“The management of Transnet and the leadership of the unions agree that the restructuring is vital to ensuring that Transnet contributes to economic growth by, amongst others, reducing the cost of doing business, investing in Transnet’s infrastructure, investing in employee training and improving productivity,” said the joint statement issued by all parties yesterday.

    As part of the agreement the parties have resolved that:

  • The restructuring process must have clear timeframes for the disposal of non-core businesses (in other words, those businesses that do not form part of freight rail, ports and pipelines)

  • A framework with principles to govern the transfers has been agreed by the signatories

  • Metrorail’s transfer to the South African Rail Commuter Corporation, the utility under the control of the Department of Transport, will be effective 1 May 2006. No employee will lose any benefits, including pensions and travel, as a result of the transfer

  • The future of Autopax Passenger Services (Pty) Ltd will be determined by the Minister of Public Enterprises after consultation with labour

    The parties have agreed that unions will be consulted timeously on strategic and operational issues to enable labour to communicate and consult with their members on issues that will impact on members.

    “The parties also recognise that it is important that South Africa builds higher levels of trust and co-operation between management and unions in order to promote faster and more widely impactful rates of economic growth. The drive for accelerated and shared growth will be made more possible by higher levels of social capital.

    “Therefore, the parties undertake to act in ways that promote co-operation by adopting problem solving approaches to dealing with differences. In light of that, the parties have agreed the establishment of the Strategic Leadership Forum (SLF). Led by Ms Maria Ramos, Transnet Ltd chief executive, the forum will meet four times a year to engage on Transnet’s strategy.”

    The SLF, which brings together Transnet Ltd Executive Committee and the leadership of the unions, will not be a decision making or negotiating forum. Instead, the key purpose of the SLF will be to promote engagement on strategic issues in a way that helps all parties contribute to Transnet’s success.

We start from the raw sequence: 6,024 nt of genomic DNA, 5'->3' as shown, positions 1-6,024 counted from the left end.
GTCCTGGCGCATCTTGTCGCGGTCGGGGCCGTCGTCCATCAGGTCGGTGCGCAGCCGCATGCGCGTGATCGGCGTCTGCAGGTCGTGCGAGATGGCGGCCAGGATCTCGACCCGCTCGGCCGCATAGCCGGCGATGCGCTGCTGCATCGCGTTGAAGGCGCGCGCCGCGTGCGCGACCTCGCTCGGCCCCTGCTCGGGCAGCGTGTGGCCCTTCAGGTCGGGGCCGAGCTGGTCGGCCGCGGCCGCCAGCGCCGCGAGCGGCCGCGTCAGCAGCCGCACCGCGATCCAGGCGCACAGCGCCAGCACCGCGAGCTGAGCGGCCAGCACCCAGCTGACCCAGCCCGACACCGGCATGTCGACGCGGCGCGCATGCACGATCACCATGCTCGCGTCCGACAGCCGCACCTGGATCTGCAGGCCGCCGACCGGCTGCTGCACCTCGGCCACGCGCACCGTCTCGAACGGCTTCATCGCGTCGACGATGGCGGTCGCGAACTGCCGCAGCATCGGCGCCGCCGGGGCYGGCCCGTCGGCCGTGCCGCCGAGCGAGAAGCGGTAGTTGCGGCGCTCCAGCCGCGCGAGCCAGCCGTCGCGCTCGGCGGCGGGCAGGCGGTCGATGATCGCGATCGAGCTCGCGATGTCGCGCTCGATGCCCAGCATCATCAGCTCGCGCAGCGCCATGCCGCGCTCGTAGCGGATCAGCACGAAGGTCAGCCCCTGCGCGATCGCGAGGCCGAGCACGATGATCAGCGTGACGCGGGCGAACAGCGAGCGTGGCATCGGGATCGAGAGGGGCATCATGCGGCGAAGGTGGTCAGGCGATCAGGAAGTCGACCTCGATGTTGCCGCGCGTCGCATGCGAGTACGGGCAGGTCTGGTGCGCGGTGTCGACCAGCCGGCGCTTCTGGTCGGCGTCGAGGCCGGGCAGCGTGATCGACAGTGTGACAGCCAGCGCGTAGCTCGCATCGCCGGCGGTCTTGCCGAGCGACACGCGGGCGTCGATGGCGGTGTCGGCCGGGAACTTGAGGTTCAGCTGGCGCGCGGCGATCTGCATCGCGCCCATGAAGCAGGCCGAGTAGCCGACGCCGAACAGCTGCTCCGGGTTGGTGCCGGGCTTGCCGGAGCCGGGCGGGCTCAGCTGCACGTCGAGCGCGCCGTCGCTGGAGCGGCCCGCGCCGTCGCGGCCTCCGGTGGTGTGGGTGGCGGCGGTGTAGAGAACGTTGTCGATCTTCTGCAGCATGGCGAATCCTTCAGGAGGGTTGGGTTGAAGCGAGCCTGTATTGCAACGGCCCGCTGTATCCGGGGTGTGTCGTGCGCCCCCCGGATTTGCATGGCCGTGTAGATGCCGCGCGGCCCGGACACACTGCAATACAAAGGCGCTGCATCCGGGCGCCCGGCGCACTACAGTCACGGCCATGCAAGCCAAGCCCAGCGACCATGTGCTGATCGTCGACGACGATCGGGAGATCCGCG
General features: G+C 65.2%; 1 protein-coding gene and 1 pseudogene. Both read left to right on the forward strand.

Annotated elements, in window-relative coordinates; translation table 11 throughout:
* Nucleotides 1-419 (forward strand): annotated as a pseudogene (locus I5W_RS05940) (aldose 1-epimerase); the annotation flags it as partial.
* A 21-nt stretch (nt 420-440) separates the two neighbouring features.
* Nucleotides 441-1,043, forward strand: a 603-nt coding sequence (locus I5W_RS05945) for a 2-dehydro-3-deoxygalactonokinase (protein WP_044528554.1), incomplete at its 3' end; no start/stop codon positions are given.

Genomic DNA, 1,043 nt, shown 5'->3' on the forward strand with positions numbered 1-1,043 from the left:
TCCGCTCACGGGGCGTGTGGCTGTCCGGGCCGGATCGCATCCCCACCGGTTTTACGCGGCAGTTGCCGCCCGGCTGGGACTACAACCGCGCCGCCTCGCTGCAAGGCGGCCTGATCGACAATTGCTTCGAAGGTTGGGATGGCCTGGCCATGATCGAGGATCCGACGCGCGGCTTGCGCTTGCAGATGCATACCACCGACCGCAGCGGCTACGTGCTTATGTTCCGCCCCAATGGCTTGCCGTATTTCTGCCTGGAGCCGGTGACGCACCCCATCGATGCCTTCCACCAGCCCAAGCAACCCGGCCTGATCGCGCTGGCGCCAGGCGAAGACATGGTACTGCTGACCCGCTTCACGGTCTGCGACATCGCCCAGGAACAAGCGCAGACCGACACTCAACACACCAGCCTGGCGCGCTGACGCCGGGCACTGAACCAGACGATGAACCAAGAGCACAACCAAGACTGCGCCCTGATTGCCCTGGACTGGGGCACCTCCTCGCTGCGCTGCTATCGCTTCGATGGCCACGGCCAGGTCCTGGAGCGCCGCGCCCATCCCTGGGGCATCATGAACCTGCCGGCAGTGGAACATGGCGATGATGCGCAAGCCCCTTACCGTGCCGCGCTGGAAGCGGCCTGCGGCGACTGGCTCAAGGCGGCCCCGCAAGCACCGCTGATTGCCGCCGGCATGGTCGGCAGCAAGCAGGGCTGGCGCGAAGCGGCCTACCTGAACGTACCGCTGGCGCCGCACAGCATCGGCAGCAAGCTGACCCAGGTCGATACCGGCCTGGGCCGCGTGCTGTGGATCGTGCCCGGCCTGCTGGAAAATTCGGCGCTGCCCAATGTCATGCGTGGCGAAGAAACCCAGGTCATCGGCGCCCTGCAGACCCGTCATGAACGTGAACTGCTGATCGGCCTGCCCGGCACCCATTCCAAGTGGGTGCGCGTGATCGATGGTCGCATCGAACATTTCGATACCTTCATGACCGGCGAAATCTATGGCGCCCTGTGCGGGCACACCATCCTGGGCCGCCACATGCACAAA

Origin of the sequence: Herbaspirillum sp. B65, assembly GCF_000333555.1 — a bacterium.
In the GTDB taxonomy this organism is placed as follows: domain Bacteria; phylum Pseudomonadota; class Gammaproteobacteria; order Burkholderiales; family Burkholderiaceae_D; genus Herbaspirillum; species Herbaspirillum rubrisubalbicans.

According to the joint statement the agreement between Transnet, Sarwhu, Satawu, Uasa and Utatu was reached in the interests of Transnet, its employees and the country.


    Kenya’s MRCC first in Africa to use Inmarsat

    The establishment of a maritime search and rescue co-ordination centre (MRCC) at Mombasa, which was officially opened by the secretary-general of the IMO, Efthimios Mitropoulos on 5 May (see Ports & Ships News dated 8 May), has become the first in Africa to make use of Inmarsat communication equipment.

    The MRCC and two sub-centres (MRSC’s), in the Seychelles and Tanzania, have the capability to co-ordinate search and rescue operations in the Indian Ocean region and the eastern Atlantic, with the Mombasa centre being managed by Kenya’s Maritime Authority.

    “The three governments and the IMO have co-operated further in the provision of the housing facilities and equipment for the MRCC and two MRSCs, said Mitropoulos at the opening.

    “Private donors have also contributed significant equipment to this project through Inmarsat and the International Mobile Satellite Organisation, and deserve recognition and praise.”

    He explained how co-ordination and control of search and rescue operations had in the past been organised by individual countries, resulting in plans being developed along different lines and giving rise to potential difficulties.

    “There can be no doubt that inauguration of this facility in Mombasa will help fill a massive gap in the effective search and rescue coverage between the SAR centres in Oman to the north and South Africa to the south – both thousands of miles away,” he said.

    “It will play a considerable part in achieving the overall objective of improving the safety of life at sea, increasing the chances that those who find themselves in distress will be able to reach shore safely, and also strengthening the sub-region’s measures on maritime security.”